• Rotation orders should be checked and be allowed for change, so that FKIK switching would still works.
  • Controlling fingers is always going to be somewhat tricky. A controller for every finger segment can get bit cumbersome to select. On the other hand, a long list of attributes in the channels box can also get a bit confusing. The method I find to be the best balance between control and speed is to have one controller at the base of each finger. Each finger controller would then have 2 attributes to curl the remaining segments. Sure you can’t bend every finger segment every which way for “smear” frames, but for games (where you have to turn anims around quicker), I think it’s plenty of control. Joel Ku introduced this to me a few years back and I’ve been loving this method ever since.

Next category...

  • Since different situations may call for different approaches, I think the key here is a quick and intuitive way for FKIK and space switching on the fly.
  • I prefer all local and global switches as keyable attributes on the controller itself. That way, I’m not wasting time trying to track the switch from a list of 50 attributes on a separate controller.
  • I also prefer only one controller per body part. I’d rather have one IK controller be switchable between local/ global space as opposed to multiple IK controllers for each space. Again it’s so I don’t have to track down that other controller when switching, not to mention the added clutter and worry about more visibility toggles.

Lastly, but just as important is…

  • A rig could have a gazillion controls to cover every possible situation, but if it’s too complicated and heavy and runs at a very low framerate, then polish time could still be compromised because accurately judging your animation in real-time is too difficult.
  • The balancing act here, I guess, is to know your production goals. (What’s the target, what’s the budget and timeline?) Controllers for uber-subtly may not be used if the budget doesn’t doesn’t allow time for them.
  • Proxy meshes, in addition to how connections are hooked up in a rig, can make dramatic impacts on how it runs in Maya when I hit that “play” button. Of course some characters will be more complex than others, but if I’m constantly making playblasts for every little change because my scene is running at 5 fps, even during the blocking stage, then two things will probably happen. I’ll have to spend more time on this anim to get the level of polish I’d like, or this anim will get done on time, but with less polish that I’d like.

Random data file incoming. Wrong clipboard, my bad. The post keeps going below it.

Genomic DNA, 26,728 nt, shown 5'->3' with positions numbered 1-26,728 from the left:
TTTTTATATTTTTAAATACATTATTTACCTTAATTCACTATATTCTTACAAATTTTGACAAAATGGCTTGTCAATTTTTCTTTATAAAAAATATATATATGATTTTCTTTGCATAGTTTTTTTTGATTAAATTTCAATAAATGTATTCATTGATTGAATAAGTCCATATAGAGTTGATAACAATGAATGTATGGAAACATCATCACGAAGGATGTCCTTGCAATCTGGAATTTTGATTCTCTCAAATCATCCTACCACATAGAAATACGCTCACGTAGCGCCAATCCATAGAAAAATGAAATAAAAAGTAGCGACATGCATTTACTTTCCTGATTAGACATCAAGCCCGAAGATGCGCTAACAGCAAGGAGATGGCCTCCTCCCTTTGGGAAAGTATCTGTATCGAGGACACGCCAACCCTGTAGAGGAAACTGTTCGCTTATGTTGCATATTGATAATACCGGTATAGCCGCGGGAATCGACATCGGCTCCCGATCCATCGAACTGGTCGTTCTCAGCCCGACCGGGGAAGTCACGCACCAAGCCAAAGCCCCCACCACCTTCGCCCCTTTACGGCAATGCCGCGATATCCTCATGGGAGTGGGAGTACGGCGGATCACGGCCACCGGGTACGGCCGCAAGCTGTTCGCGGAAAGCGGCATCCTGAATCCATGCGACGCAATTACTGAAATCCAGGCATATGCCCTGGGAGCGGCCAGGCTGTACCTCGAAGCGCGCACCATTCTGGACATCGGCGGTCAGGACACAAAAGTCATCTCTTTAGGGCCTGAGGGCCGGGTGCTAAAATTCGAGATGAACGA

• Playblasts are definitely important for final polish. But if I have to playblast from the get-go, then there will ultimately be less polish time.

As for the face, I’ll just quickly mention that I am a fan of the Osipa-type interface—one that lets you quickly get the shapes you want but at the same time allows for layering in detail with “on-the-face” controllers if needed.

So to hopefully better illustrate some of the things I’ve been rambling about, I made a simple rig for everyone to play around with. If you're interested, download it here. I know no one really reads the “readme” files but try to at least glance through this one, there are features in the rig that may not be obvious.

And remember, in no way is the rig meant to be the super-rig (it’s not even fully complete). I’m sure any TD out there could look at the rig and find many ways to build it better. But there you have it. Again, these are just my own preferences. Feel free to add to this list or bring up counter arguments. I’m always looking for more efficient ways of doing things:)

Wednesday, January 28, 2009

Quick update


Hi everyone. I've been wanting to make a post about a few personal preferences when it comes to rigs, but I thought it might be easier to highlight points with an actual rig, instead of just notes. So inbetween work, the fam, and Street Fighter Remix, I think I've managed to (almost) complete a first pass at a new rig for y'all. I'll probably be able to share in a few weeks, in case anyone's interested.

Until then, I'll leave you with the following vids. A friend brought up 300 the other day and it reminded me of these:

WARNING: some mature content and possible spoilers